The town of Windham’s next comprehensive plan can’t just be another document on the shelf, according to Planning Director Ben Smith.
The draft plan, which was presented to the council Aug. 23, is an update to the town’s 2003 comprehensive plan, a land-use plan designed to guide decision-making when it comes to zoning, investments in infrastructure, economic development projects and more.
“Traditionally, we do a comprehensive plan every 12-15 years, and put it away for a decade,” said Smith. “Our recommendation is really to keep this in front of people, report back and think of ways to help people understand how we are making progress or not making progress.”
Most of the problems and target areas for the town identified in the comprehensive plan are the same issues Windham has faced for decades, Smith said. The majority have to do with the town’s population growth and corresponding increases in economic activity and traffic.
In many ways, they’re not bad problems to have, he said.
“A lot of communities in the state would love to have Windham’s problems,” he said.
But as Windham continues to grow, the problems will not go away, Smith said, “they will continue to get worse.”
To keep the plan a “living document,” the Comprehensive Plan Review Team recommends the council form a Long Range Planning Committee, in charge of coordinating the implementation of the plan’s four “big ideas.” This could involve an annual report on the town’s progress in meeting 15 performance indicators outlined in the comprehensive plan and updating the plan every few years.
Councilor Tim Nangle said not implementing the plan, would be “a huge disservice” to the dozen or so members of the review team, which met once per month for two years to develop the plan.
“(Ignoring the plan) would turn anyone off from being part of a committee,” Nangle said.
The town’s four major objectives laid out the in the comprehensive plan are directly or indirectly related to accommodating the town’s growth. These four “big things,” as they’re referred to in the plan, are overarching themes of the town’s 38 smaller goals and implementation strategies for achieving those goals.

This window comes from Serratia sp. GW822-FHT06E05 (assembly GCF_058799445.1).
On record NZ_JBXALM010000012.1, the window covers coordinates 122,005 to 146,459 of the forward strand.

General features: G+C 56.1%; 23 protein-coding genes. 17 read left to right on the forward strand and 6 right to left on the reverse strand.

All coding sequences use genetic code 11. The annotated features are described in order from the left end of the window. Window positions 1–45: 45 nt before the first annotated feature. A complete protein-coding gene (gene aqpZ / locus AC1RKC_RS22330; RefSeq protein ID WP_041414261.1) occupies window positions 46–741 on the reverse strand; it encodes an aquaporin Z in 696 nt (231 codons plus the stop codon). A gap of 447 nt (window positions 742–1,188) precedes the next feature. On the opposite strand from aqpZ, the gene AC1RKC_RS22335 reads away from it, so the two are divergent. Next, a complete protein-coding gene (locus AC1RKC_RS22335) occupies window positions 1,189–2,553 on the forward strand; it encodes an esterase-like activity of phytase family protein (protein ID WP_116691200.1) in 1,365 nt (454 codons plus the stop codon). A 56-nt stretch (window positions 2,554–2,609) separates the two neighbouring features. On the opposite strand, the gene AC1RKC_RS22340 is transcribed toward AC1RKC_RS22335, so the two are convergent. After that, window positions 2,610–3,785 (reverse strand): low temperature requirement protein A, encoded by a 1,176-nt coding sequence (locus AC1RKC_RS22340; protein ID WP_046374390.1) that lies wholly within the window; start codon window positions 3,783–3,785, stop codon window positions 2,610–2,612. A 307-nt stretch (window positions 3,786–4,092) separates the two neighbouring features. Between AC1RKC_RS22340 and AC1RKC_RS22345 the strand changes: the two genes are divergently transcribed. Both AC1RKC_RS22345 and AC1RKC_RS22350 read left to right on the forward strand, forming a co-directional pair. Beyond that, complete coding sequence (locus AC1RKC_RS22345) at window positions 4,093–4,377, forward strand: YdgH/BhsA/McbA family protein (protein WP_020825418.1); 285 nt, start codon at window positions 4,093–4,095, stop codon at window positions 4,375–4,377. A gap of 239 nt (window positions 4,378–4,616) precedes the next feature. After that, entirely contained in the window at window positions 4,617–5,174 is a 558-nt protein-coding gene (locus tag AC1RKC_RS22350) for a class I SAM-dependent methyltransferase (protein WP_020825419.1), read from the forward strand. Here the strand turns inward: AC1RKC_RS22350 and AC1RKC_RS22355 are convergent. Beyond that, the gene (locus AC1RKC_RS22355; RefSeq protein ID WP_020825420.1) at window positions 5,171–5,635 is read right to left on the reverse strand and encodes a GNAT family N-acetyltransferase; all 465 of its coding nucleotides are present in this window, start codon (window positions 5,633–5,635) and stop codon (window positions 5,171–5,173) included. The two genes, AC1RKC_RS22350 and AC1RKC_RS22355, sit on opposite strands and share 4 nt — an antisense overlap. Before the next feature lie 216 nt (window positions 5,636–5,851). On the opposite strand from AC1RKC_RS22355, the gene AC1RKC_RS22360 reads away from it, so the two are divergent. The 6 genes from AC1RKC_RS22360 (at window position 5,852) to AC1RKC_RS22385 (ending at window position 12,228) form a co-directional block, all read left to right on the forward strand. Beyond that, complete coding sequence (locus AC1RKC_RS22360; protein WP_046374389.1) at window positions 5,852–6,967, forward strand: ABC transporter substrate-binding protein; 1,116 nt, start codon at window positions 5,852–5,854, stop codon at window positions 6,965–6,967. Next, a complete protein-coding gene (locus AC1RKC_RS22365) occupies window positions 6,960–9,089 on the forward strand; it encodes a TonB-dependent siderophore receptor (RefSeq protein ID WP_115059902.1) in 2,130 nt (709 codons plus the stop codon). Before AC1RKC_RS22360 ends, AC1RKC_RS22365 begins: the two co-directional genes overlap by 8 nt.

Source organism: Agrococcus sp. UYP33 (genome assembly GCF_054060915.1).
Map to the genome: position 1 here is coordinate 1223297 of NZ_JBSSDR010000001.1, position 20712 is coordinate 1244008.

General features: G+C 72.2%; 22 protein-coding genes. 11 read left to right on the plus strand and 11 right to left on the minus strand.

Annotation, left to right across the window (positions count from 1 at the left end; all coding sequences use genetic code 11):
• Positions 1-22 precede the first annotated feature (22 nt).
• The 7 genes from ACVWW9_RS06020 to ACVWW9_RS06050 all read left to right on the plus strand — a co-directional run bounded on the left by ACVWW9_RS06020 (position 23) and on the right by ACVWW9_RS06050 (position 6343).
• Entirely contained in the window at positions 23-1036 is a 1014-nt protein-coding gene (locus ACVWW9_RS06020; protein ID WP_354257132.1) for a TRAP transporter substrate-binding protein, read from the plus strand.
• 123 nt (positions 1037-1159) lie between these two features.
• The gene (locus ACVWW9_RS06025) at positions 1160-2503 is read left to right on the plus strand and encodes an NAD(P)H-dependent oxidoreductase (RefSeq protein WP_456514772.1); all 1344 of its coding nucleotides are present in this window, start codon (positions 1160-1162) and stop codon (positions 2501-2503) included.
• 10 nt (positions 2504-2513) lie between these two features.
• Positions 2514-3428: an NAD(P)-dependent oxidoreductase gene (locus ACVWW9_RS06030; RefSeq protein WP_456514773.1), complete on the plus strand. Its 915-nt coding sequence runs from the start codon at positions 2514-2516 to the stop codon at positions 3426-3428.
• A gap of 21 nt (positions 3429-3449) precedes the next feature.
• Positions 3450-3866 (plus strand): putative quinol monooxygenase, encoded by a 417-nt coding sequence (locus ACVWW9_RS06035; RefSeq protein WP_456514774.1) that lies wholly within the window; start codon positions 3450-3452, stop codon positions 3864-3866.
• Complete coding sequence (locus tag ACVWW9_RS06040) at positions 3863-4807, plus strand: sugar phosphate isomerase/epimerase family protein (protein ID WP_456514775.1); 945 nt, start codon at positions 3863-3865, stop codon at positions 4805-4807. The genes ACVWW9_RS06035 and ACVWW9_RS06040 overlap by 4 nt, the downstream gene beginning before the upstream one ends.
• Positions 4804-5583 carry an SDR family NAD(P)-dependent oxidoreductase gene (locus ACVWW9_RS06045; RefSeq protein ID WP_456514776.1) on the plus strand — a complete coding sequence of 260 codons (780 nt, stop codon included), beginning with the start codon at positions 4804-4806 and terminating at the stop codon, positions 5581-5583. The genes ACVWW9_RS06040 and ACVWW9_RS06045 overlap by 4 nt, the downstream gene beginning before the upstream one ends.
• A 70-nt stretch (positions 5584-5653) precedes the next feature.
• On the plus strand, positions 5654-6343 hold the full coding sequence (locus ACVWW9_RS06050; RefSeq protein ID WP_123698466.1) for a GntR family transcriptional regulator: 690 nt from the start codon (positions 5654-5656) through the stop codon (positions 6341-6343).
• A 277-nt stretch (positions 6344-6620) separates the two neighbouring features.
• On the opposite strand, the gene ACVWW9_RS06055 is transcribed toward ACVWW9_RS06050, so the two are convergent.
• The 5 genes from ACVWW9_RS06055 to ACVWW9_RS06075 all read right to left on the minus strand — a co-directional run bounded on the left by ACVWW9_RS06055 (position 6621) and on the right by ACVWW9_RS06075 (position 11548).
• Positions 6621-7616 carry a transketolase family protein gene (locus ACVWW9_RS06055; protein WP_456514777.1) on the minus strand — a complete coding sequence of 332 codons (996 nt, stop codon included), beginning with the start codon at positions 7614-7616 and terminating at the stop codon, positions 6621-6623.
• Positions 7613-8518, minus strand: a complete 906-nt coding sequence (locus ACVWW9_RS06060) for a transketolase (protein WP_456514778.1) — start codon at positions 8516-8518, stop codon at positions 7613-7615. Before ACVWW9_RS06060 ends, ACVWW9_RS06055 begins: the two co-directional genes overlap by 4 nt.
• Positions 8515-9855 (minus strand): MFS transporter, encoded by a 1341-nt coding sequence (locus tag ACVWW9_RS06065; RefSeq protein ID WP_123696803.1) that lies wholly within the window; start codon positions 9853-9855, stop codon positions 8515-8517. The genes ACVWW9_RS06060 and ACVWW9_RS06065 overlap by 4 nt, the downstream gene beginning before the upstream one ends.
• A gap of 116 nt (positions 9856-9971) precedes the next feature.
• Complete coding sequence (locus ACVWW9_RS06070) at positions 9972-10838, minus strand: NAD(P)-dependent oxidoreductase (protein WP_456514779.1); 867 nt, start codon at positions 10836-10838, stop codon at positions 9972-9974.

The first “big thing” is laying the groundwork for directing growth to North Windham, Windham Center and South Windham. “Creating a North Windham to be proud of” is the second major theme of the comprehensive plan, and has to do with upgrading the area’s infrastructure, streetscape and transportation.
The third major theme is to “invest in rural Windham to keep it rural.” Smith said that this is one of the themes that recurs every year, “but every time we make one of these plans, there’s less rural character to preserve.”
Implementation strategies for maintaining Windham’s rural character include working with third parties such as the Maine Farmland Trust to help preserve working farms, Smith said.
Finally, the fourth “big thing” is maintaining the town’s existing public facilities including roads, schools and municipal buildings, and investing in additional facilities, such as athletic fields and community space, to address the needs of the growing population.
The Comprehensive Plan draft has been developed during the course of two years with considerable public input, including a town-wide survey distributed in 2014 that received more than 1,000 responses from Windham households.
The town is planning another public input session to receive more feedback on the Comprehensive Plan draft. A meeting is tentatively scheduled for Thursday, Oct. 20. Smith said he hopes to have a final version of the plan before the council in December.
A graphic created by the Comprehensive Plan Review Team and Planning Department shows the town’s four major objectives for Windham’s future, and, in circles, implementation strategies for achieving these goals. The cover of the town’s new Comprehensive Plan, the graphic has also been printed on recyclable bags and handed out a community events to help raise awareness of the town’s goals.